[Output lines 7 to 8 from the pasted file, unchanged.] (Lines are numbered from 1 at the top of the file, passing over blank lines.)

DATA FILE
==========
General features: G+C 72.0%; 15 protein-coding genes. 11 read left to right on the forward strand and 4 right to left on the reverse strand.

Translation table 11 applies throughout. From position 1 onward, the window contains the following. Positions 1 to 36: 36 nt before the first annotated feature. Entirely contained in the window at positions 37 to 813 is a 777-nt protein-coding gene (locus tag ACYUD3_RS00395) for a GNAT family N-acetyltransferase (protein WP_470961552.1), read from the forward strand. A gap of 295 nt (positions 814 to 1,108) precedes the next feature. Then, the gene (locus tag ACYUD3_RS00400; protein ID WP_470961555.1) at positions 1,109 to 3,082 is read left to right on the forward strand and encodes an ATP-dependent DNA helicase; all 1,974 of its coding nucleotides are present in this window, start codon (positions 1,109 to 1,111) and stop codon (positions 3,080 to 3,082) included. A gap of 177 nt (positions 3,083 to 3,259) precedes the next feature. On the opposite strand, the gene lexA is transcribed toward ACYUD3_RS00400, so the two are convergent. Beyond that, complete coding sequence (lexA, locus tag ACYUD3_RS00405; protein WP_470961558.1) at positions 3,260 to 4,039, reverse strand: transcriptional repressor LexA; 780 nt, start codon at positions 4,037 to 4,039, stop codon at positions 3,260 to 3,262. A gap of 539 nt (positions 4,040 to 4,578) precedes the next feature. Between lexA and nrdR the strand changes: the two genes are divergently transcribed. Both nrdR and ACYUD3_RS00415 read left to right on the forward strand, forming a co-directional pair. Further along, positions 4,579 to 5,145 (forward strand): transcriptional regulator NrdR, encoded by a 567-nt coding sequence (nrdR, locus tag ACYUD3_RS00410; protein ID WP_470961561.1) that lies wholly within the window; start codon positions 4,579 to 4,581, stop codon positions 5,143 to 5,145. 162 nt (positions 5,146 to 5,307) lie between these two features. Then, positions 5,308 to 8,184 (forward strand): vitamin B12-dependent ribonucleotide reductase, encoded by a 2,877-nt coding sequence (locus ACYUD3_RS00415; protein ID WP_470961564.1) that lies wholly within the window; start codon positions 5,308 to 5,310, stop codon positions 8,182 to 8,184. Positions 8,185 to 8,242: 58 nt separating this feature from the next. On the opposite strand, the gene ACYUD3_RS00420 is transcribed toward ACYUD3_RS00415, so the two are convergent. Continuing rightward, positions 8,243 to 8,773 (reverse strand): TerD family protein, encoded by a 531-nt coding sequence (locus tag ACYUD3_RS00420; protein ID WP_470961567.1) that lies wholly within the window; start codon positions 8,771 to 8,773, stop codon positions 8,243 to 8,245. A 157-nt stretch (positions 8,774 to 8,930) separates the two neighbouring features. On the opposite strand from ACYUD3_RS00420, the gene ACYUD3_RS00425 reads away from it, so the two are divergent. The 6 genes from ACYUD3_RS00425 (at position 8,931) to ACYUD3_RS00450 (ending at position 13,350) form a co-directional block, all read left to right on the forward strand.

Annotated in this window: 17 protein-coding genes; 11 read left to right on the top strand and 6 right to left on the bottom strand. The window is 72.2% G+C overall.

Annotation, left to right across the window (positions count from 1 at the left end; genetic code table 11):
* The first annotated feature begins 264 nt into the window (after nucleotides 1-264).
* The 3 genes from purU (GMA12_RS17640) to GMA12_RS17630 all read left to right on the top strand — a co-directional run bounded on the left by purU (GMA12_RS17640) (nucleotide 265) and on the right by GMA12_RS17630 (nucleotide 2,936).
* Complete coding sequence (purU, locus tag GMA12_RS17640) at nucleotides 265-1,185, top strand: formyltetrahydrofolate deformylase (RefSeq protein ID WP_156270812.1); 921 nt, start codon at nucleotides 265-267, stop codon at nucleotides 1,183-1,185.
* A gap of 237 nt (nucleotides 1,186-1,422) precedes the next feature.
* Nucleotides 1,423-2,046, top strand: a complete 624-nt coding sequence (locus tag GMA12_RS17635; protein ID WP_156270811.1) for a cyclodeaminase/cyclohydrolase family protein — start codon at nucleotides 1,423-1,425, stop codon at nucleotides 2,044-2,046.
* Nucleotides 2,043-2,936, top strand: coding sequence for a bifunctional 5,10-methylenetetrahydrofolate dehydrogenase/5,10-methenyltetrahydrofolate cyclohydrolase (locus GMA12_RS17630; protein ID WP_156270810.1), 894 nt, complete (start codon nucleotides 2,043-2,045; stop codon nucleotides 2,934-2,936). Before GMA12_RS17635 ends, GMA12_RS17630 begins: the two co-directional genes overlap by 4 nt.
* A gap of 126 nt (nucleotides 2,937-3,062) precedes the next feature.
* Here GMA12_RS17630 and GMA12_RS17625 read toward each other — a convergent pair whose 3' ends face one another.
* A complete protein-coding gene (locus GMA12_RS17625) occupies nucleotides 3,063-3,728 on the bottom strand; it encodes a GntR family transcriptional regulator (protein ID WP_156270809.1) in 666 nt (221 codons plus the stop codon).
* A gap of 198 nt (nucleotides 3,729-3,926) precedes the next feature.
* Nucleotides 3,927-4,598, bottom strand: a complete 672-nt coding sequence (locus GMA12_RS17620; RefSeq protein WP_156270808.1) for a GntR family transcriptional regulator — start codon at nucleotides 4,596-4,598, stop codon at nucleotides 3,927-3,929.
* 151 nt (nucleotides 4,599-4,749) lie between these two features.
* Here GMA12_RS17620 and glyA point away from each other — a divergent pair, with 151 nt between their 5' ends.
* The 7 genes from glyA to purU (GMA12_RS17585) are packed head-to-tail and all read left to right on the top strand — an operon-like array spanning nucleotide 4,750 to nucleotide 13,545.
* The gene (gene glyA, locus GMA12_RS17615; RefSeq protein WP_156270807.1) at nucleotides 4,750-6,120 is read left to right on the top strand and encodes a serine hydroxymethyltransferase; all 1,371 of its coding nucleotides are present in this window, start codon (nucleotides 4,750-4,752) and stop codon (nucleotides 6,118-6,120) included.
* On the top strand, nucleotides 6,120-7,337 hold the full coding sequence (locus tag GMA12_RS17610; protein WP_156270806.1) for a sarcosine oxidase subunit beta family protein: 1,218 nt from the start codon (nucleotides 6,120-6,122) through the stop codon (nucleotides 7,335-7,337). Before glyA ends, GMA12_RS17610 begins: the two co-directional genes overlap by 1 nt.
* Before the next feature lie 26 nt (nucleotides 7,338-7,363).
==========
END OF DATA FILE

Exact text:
* Complete coding sequence (purU, locus tag GMA12_RS17640) at nucleotides 265-1,185, top strand: formyltetrahydrofolate deformylase (RefSeq protein ID WP_156270812.1); 921 nt, start codon at nucleotides 265-267, stop codon at nucleotides 1,183-1,185.
* A gap of 237 nt (nucleotides 1,186-1,422) precedes the next feature.